Within nocamycin gene cluster, only ncmP encodes for a SAM-dependent carboxylate O-methyltransferase and it shows identity to NokK (44% identity/55% similarity) and NivG (43% identity/53% similarity). Both NokK and NivG are proposed to catalyze methyl esterification of the carboxylate group in biosynthesis of K-252a and nivetetracyclates, respectively [36, 37]. Hence, it should be evident that NcmP serves as the best candidate responsible for methyl esterification during nocamycin biosynthetic pathway.

NcmL shows similarities to monooxygenase from a series of actinomycetes. BLAST analysis revealed that NcmL displays FAD-binding domain (pfam01494). Unlike bicovalent flavinylation protein TrdL/TamL involved in tirandamycin biosynthetic pathway, NcmL has no conserved His and Cys dual active site residues that distributed in 8α-histidyl and 6-S-cysteinyl FAD linked monooxygenase family (Additional file 1: Figure S7) [15, 16]. To investigate the function of NcmL in nocamycin biosynthesis, the gene ncmL was inactivated (Additional file 1: Figure S2). The fermentation broth of ΔncmL mutant strain was analyzed by HPLC (Fig. 2III). The results revealed that the titer of nocamycin I and nocamycin II in ΔncmL deletion strain is identical to that in wild type, indicating NcmL is not involved in nocamycin biosynthesis.

The putative product of ncmD shows identity to a series of short chain dehydrogenase (SDR) family oxidoreductase originated from various bacteria. NcmD shares the Rossmann fold NAD-binding motif and characteristic NAD-binding and catalytic sequence patterns [38]. NcmD shows closet similarity to BatM (40% identity/56% similarity) which was proposed to catalyze the conversion from hydroxyl to ketone in C-17 position during kalimantacin/batumin-related polyketide antibiotic biosynthesis [39]. Thus, NcmD is proposed to be the candidate to convert hydroxy to ketone in C-10 position.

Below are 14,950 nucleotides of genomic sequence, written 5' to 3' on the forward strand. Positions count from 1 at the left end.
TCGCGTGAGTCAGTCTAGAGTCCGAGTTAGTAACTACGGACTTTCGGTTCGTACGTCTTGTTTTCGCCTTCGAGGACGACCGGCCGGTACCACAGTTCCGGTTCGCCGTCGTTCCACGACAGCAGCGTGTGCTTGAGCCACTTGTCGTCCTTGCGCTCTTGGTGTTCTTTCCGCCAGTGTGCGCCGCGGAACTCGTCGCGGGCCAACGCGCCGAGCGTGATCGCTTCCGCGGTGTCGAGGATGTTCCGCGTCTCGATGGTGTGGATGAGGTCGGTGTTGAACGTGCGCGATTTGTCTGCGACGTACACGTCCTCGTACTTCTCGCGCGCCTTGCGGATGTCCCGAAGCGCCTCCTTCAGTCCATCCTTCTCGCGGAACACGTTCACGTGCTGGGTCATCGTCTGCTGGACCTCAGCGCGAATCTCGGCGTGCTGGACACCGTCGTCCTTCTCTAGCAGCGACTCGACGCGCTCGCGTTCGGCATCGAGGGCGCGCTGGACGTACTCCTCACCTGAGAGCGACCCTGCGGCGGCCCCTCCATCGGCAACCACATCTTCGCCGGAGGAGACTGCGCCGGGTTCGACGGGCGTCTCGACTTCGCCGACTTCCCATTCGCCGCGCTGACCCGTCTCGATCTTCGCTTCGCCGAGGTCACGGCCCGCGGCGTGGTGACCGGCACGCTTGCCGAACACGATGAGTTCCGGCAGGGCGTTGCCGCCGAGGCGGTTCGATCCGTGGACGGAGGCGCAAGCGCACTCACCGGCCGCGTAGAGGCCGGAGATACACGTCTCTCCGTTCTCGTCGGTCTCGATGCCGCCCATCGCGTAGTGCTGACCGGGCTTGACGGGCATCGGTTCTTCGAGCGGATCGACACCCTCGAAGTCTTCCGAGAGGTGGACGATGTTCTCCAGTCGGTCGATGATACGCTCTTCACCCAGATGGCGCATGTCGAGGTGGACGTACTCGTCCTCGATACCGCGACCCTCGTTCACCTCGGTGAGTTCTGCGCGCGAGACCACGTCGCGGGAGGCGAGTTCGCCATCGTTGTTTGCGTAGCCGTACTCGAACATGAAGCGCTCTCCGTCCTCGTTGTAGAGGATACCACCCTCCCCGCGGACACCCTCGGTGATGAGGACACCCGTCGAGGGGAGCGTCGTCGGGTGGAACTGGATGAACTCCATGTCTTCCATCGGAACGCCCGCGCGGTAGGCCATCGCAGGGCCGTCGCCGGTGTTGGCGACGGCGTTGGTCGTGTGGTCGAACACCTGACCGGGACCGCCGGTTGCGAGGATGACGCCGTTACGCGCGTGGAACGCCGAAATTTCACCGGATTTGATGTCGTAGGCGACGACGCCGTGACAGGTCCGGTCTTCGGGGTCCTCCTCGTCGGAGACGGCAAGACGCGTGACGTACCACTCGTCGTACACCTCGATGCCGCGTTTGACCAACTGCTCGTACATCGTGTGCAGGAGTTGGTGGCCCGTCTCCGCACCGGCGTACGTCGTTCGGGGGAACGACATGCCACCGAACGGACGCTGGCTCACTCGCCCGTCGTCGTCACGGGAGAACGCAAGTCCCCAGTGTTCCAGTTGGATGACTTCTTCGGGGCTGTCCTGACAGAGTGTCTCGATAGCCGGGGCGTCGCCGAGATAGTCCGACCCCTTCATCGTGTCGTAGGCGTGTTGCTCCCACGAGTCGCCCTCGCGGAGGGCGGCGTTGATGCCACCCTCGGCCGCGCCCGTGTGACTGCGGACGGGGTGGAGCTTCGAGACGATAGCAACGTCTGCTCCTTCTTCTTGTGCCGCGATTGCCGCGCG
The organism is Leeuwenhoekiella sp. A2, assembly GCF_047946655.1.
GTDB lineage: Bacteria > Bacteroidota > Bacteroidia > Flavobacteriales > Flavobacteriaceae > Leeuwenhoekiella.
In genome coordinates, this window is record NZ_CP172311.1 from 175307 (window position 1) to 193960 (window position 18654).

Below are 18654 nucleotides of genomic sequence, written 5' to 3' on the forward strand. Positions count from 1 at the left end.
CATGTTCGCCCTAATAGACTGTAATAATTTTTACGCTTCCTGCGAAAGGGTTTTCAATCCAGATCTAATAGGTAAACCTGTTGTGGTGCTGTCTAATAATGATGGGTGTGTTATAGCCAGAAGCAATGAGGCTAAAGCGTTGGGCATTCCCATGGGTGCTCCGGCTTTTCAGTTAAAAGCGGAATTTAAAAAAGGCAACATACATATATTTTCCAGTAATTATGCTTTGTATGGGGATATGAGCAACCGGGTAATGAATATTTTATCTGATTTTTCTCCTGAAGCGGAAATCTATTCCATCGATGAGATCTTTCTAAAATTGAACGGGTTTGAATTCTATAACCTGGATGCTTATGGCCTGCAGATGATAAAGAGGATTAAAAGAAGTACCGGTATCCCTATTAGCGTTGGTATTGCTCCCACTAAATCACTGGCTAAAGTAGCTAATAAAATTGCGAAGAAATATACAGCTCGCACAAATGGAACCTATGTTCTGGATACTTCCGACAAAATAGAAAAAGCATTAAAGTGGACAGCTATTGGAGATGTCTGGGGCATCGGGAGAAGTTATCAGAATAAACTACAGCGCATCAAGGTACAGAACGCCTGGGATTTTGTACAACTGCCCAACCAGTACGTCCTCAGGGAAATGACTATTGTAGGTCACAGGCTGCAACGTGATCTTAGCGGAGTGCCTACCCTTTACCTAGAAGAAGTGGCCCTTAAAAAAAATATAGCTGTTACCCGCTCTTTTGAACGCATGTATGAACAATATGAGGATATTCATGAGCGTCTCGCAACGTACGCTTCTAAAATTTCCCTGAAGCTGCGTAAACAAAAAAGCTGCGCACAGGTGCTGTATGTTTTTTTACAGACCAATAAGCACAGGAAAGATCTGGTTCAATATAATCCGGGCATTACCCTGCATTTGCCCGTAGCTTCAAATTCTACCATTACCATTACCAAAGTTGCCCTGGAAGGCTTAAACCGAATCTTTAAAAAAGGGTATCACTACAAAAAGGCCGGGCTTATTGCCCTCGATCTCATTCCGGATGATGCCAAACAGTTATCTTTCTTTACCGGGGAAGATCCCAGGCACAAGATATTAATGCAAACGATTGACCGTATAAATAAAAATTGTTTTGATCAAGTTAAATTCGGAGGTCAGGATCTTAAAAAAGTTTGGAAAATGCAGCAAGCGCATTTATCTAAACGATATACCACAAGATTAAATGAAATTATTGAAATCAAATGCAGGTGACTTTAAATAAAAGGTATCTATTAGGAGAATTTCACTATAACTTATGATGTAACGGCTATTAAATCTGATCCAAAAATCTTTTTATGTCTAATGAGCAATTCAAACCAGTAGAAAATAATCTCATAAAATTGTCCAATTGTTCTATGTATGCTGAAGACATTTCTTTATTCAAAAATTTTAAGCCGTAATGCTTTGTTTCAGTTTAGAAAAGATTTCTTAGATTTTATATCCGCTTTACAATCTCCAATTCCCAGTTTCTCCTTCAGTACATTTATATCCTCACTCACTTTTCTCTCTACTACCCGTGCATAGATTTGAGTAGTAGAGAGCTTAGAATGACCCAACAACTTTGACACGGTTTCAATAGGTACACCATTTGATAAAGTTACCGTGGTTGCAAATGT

Genes involved in regulation, resistance and unknown functions

Five genes related to regulation and resistance are easily discerned from the nocamycin biosynthetic gene cluster. NcmN encodes for a LuxR family regulator and it shows similarity to a series of regulators from different actinomycetes, including QmnRg4 (43% identity/55% similarity) from Amycolatopsis orientalis involved in quartromicin biosynthesis and TamH (39% identity/52% similarity) involved in tirandamycin biosynthesis [14, 35]. The characteristic C-terminal helix-turn-helix (HTH) DNA binding domain signature and a N-terminal ATP-binding domain represented by discernible Walker A (GxxGxGK) and Walker B (R/K-X(7-8)-H(4)-D) motifs present in all members of this family of regulatory proteins are found in NcmN [40]. NcmJ is similar to AAA family ATPase from different actinomycetes. AAA family ATPases are present in all kingdoms and they are often involved in DNA replication, repair, recombination and transcription [41]. NcmJ contains the Walker A and Walker B motifs, which is the hallmark of ATP-binding domain in these proteins [41]. NcmI encodes a PadR family transcriptional regulator and it shows similarities to several PadR-like proteins of unknown function from different actinomycetes. PadR-like proteins is a quite recently identified family of regulatory proteins, named after the phenolic acid decarboxylation repressor of Bacillus subtilis [42, 43]. The hallmark of this family transcriptional regulator is a highly conserved N-terminal winged helix-turn-helix (HTH) domain with about 80–90 residues [44, 45], which is also found in NcmI. NcmK encodes for a TetR family transcriptional regulator and it shows identity to TrdK (49% identity/64% similarity) involved in tirandamycin biosynthesis [14]. The characteristic N-terminal helix-turn-helix (HTH) DNA binding domain signature (pfam00440) presented in all members of this family of regulatory proteins has been found in NcmK.